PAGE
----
Mon, November 21, 2005
Ticketmaster: The Sweet Spoils of Pseudo-Monopoly—11:11 AM
Begrudgingly, I bought some tickets on Ticketmaster today. I avoid this whenever I can, but I have done it often enough by necessity that I know the drill: pants down, waist bent, ankles grabbed.
Sure enough: $7.75 per ticket as a "convenience fee" plus another $4.50 for the entire transaction as an "order processing fee." Gosh, I'd have thought the actual processing of the order would fall under the definition of "convenience." An unprocessed order would be very inconvenient indeed.
Worse yet, the $7.75 appears to be based on a percentage of the ticket price. For the cheaper tickets, the "convenience anal rape fee" was only $7.50. Does it cost Ticketmaster more to provide the convenience of more expensive tickets? No!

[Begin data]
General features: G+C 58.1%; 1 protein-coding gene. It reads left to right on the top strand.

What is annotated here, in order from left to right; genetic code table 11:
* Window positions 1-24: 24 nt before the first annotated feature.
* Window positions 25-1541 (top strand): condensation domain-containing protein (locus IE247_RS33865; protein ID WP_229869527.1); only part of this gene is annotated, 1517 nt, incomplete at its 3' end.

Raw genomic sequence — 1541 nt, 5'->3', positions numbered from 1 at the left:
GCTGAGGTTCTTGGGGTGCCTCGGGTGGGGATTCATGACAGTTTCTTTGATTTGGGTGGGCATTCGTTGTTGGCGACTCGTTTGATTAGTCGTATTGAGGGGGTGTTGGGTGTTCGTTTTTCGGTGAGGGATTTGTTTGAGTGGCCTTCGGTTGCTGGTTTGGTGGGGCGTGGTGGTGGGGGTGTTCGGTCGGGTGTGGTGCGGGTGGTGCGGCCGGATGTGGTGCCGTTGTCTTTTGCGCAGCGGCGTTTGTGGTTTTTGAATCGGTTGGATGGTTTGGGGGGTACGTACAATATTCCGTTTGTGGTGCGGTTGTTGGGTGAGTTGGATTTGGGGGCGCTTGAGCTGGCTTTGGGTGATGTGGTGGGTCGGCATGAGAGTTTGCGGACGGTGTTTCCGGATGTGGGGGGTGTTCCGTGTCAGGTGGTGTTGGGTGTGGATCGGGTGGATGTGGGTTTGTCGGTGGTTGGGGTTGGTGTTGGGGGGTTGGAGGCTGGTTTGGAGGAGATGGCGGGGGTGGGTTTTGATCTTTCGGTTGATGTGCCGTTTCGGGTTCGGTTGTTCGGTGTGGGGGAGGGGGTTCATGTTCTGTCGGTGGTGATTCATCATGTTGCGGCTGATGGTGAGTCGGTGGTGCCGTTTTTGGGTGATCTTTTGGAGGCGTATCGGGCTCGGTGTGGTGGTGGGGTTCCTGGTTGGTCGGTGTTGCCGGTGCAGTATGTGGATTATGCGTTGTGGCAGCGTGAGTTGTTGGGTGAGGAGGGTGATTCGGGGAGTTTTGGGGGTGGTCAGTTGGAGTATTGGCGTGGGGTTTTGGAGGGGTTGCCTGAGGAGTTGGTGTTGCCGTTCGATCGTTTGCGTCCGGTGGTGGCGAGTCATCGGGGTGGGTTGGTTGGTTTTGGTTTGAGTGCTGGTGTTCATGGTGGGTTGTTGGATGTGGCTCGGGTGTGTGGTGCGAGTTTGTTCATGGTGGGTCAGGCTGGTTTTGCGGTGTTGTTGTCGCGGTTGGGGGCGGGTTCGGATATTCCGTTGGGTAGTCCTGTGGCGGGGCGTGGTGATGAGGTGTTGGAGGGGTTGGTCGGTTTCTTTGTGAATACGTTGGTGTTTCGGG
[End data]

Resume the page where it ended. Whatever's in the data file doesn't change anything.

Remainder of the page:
Ticketmaster gets a percentage from the people whose tickets they're selling – which in any sane world would be more than enough to cover their overhead, since all they have to do is provide a list of shows, display horribly vague seating charts, and print out tickets. On top of that they charge their own fees, presumably to cover more costs. But then why does that need to vary in proportion to the ticket price? More expensive tickets aren't any harder to print. And why does an additional fee need to be added per transaction?
The answer: because they've got us over a barrel. They've been the dominant ticket-selling force forever, so venues are going to keep using them, and that leaves us, the consumers, with no choice. Given that captive market, Ticketmaster would be crazy if they didn't charge outlandish fees and provide terrible customer service. That's how capitalism works, particularly in a monopoly.
I vaguely remember – years ago – some band trying to cut Ticketmaster out of the deal and getting into a big fight. I think it was Pearl Jam, in which case it would have been the only thing they ever did that I have any respect for.